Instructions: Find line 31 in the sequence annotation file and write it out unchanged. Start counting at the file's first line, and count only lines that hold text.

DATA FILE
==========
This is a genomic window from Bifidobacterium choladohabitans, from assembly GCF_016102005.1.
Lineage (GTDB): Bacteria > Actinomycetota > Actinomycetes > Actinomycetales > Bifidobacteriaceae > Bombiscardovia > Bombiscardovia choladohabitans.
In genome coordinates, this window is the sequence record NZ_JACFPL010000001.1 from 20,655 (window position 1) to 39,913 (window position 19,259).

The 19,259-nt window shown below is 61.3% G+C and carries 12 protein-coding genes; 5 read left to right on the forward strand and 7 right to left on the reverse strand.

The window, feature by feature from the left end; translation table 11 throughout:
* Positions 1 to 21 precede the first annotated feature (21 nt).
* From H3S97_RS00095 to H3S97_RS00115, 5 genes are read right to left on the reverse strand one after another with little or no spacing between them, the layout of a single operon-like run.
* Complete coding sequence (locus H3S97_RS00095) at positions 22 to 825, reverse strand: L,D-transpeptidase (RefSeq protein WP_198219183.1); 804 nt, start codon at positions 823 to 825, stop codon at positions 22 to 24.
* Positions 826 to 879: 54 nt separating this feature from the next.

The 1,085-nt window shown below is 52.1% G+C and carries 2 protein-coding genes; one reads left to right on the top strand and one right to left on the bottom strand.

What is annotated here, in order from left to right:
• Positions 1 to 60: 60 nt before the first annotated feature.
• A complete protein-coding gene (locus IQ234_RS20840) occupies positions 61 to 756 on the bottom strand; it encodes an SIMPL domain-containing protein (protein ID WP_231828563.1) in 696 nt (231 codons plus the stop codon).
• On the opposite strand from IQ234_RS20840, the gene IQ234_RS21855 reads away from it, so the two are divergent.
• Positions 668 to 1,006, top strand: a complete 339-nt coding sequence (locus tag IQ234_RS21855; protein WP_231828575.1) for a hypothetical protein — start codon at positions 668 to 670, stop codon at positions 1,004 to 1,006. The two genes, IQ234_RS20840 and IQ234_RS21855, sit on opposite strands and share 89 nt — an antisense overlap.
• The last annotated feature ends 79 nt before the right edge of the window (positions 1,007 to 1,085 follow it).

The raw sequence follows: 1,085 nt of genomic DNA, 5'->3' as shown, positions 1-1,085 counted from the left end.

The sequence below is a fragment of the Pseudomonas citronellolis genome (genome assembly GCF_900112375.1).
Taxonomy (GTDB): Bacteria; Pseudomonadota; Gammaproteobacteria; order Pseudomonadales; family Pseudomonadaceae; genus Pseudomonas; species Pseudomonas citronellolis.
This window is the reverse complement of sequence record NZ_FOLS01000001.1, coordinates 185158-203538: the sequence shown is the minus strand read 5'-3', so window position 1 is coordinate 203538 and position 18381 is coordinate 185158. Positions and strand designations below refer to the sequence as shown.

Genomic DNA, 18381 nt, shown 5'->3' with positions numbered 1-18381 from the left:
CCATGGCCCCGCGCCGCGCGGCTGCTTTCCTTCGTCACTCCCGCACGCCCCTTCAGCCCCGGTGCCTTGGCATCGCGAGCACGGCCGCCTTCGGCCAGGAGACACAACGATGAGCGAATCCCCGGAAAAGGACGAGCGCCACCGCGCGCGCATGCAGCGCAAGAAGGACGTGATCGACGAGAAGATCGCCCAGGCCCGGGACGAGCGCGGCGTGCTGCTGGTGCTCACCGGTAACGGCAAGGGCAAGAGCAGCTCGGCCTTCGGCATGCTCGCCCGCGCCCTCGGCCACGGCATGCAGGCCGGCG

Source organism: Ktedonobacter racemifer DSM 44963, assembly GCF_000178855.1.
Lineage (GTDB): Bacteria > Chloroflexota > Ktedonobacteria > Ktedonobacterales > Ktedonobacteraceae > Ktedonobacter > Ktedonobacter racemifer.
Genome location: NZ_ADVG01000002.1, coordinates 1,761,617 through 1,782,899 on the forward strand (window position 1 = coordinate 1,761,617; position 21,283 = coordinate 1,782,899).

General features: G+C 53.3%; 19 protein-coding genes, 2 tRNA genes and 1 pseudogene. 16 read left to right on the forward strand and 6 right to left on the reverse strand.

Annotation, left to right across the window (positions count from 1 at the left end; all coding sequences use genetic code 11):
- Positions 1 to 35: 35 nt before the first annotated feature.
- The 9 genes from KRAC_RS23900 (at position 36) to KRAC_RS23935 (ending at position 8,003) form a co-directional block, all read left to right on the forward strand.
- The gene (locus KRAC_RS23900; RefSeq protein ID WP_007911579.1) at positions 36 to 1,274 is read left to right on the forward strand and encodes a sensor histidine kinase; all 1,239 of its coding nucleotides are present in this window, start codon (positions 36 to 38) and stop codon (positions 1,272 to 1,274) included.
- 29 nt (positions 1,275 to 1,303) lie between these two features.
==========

- 29 nt (positions 1,275 to 1,303) lie between these two features.